At a recent Diversity Summit, the speaker, Dr. Jermaine Davis, encouraged people to follow the “principle of the slight edge.” He reminded us that Olympic athletes often win a medal by nanoseconds, not leaps and bounds, and that this same idea of incremental improvement can be applied to learning about diversity and inclusion.

It reminded me of a talk by author James Clear who spoke of developing habits that allow for a 1% improvement every day. He recounts the story of Dave Brailsford, the coach of the Brittish cycling team, who believed in the “aggregation of marginal gains.” Brailsford tended to every detail, including bringing pillows on the road so riders slept better, teaching hand washing skills to prevent colds and evaluating the effectiveness of different massage techniques on muscle recovery. His pattern of 1% improvements led to numerous Tour de France titles and Olympic Gold.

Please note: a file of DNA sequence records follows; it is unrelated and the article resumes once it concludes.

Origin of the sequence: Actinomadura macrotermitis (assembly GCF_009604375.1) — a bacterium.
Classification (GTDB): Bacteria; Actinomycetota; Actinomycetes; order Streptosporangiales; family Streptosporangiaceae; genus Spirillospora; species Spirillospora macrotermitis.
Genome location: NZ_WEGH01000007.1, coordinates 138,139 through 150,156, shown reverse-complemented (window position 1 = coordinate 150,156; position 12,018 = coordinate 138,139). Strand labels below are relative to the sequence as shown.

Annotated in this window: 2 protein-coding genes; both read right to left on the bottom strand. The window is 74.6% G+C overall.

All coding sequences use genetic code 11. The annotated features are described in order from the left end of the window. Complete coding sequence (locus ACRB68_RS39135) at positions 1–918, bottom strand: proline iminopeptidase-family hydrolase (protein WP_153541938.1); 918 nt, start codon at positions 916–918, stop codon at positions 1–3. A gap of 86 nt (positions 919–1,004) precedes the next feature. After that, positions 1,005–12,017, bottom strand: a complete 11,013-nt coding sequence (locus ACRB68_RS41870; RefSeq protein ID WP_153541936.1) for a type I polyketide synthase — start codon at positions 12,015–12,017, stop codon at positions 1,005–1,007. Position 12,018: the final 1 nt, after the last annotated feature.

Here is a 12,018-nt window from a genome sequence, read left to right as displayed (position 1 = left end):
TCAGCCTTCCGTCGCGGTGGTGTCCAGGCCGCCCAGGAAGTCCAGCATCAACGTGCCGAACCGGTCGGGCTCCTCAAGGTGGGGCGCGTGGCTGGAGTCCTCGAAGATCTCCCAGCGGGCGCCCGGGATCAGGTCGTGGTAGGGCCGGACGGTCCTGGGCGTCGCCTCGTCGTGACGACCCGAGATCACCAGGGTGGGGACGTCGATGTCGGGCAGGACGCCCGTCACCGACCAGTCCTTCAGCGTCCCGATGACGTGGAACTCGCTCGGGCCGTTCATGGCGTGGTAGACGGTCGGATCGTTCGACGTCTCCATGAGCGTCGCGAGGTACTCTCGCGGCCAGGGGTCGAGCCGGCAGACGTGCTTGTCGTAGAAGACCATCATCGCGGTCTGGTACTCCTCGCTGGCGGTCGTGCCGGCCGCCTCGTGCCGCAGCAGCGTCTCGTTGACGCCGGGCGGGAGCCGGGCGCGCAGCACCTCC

Whether it is in weight loss or profit gain, we are too often tempted to look for the silver bullet that will result in a big win. What Davis, Clear and Brailsford show is that the small, repeated behaviors are really the key to long-term success.

Break down your big goal into tiny habits to achieve victory.

About the Author leadership dots by dr. beth triplett

Dr. beth triplett is the owner of leadership dots, offering coaching, training and consulting for new supervisors. She also shares daily lessons on her leadershipdots blog. Her work is based on the leadership dots philosophy that change happens through the intentional connecting of small steps in the short term to the big picture in the long term.

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